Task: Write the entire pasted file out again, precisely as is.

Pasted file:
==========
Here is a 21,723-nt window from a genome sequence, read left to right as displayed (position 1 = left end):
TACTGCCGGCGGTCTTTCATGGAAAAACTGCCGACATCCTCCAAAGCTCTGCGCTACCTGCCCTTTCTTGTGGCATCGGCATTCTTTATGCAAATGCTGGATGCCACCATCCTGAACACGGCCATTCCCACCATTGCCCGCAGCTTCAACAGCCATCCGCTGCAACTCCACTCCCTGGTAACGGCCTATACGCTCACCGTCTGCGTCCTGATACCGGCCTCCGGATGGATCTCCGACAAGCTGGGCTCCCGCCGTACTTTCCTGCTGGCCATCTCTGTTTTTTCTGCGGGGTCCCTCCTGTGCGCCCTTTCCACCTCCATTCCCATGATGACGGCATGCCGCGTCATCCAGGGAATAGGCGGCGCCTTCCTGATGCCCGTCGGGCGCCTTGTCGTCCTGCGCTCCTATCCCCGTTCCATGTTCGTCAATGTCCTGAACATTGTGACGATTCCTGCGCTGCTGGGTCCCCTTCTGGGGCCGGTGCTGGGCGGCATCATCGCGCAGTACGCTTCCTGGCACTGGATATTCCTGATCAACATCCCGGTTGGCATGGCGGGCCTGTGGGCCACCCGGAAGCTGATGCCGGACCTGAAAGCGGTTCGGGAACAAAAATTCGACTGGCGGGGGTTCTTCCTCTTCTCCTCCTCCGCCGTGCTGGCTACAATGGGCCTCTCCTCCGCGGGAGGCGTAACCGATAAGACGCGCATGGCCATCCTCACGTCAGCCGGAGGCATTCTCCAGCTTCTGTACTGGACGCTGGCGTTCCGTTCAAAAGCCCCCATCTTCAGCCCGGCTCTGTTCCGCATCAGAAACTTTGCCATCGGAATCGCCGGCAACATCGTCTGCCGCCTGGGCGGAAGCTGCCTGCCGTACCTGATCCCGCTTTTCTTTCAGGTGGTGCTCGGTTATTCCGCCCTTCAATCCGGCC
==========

Here is a 21,723-nt window from a genome sequence, read left to right as displayed (position 1 = left end):
TACTGCCGGCGGTCTTTCATGGAAAAACTGCCGACATCCTCCAAAGCTCTGCGCTACCTGCCCTTTCTTGTGGCATCGGCATTCTTTATGCAAATGCTGGATGCCACCATCCTGAACACGGCCATTCCCACCATTGCCCGCAGCTTCAACAGCCATCCGCTGCAACTCCACTCCCTGGTAACGGCCTATACGCTCACCGTCTGCGTCCTGATACCGGCCTCCGGATGGATCTCCGACAAGCTGGGCTCCCGCCGTACTTTCCTGCTGGCCATCTCTGTTTTTTCTGCGGGGTCCCTCCTGTGCGCCCTTTCCACCTCCATTCCCATGATGACGGCATGCCGCGTCATCCAGGGAATAGGCGGCGCCTTCCTGATGCCCGTCGGGCGCCTTGTCGTCCTGCGCTCCTATCCCCGTTCCATGTTCGTCAATGTCCTGAACATTGTGACGATTCCTGCGCTGCTGGGTCCCCTTCTGGGGCCGGTGCTGGGCGGCATCATCGCGCAGTACGCTTCCTGGCACTGGATATTCCTGATCAACATCCCGGTTGGCATGGCGGGCCTGTGGGCCACCCGGAAGCTGATGCCGGACCTGAAAGCGGTTCGGGAACAAAAATTCGACTGGCGGGGGTTCTTCCTCTTCTCCTCCTCCGCCGTGCTGGCTACAATGGGCCTCTCCTCCGCGGGAGGCGTAACCGATAAGACGCGCATGGCCATCCTCACGTCAGCCGGAGGCATTCTCCAGCTTCTGTACTGGACGCTGGCGTTCCGTTCAAAAGCCCCCATCTTCAGCCCGGCTCTGTTCCGCATCAGAAACTTTGCCATCGGAATCGCCGGCAACATCGTCTGCCGCCTGGGCGGAAGCTGCCTGCCGTACCTGATCCCGCTTTTCTTTCAGGTGGTGCTCGGTTATTCCGCCCTTCAATCCGGCC